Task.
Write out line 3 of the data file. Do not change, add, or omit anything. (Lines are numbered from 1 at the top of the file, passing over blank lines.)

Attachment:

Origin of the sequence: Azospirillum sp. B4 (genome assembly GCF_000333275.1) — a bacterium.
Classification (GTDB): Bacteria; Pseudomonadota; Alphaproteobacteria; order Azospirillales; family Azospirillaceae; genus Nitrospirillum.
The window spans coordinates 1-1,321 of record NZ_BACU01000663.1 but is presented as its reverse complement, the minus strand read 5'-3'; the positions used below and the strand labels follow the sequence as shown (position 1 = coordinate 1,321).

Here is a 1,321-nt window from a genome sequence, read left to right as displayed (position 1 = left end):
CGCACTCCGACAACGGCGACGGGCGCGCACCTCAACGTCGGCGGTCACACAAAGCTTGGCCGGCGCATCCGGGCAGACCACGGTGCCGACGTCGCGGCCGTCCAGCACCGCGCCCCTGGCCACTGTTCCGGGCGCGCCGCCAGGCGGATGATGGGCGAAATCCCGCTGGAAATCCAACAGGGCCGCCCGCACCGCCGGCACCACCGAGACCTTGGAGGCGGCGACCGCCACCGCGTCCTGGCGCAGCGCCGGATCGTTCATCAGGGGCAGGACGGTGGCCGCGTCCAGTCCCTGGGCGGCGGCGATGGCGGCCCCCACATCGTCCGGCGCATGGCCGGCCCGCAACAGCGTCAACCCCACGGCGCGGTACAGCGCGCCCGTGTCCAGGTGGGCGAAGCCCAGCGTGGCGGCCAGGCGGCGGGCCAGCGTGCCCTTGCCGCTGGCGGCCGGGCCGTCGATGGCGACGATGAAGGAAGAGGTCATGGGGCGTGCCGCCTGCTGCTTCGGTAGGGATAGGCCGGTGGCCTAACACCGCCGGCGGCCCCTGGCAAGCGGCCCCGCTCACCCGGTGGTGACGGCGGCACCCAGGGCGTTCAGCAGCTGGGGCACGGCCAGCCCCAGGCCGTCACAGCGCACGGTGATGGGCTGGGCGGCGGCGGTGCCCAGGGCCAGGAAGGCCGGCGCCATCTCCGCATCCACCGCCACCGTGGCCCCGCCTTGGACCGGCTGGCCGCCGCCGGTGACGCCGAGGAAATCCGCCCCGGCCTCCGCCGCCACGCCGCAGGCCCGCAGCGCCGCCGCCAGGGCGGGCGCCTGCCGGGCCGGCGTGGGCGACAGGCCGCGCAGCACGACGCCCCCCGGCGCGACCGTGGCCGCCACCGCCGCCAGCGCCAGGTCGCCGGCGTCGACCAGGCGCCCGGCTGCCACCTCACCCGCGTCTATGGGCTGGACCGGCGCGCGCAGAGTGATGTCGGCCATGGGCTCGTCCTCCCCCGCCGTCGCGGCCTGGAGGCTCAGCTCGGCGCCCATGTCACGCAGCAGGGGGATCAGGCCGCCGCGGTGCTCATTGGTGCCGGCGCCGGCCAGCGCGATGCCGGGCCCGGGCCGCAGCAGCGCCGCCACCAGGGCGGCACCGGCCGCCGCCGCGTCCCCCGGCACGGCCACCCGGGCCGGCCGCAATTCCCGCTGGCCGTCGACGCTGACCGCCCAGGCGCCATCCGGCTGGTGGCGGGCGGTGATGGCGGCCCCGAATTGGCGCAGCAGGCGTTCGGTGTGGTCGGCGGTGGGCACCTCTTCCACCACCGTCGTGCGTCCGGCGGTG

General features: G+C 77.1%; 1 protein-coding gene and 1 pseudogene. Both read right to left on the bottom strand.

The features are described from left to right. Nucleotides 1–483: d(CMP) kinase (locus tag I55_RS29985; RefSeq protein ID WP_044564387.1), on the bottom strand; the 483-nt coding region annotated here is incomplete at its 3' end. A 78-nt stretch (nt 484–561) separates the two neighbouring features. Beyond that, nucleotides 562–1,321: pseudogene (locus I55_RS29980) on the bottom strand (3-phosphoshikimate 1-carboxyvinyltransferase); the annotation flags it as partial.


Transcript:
The window spans coordinates 1-1,321 of record NZ_BACU01000663.1 but is presented as its reverse complement, the minus strand read 5'-3'; the positions used below and the strand labels follow the sequence as shown (position 1 = coordinate 1,321).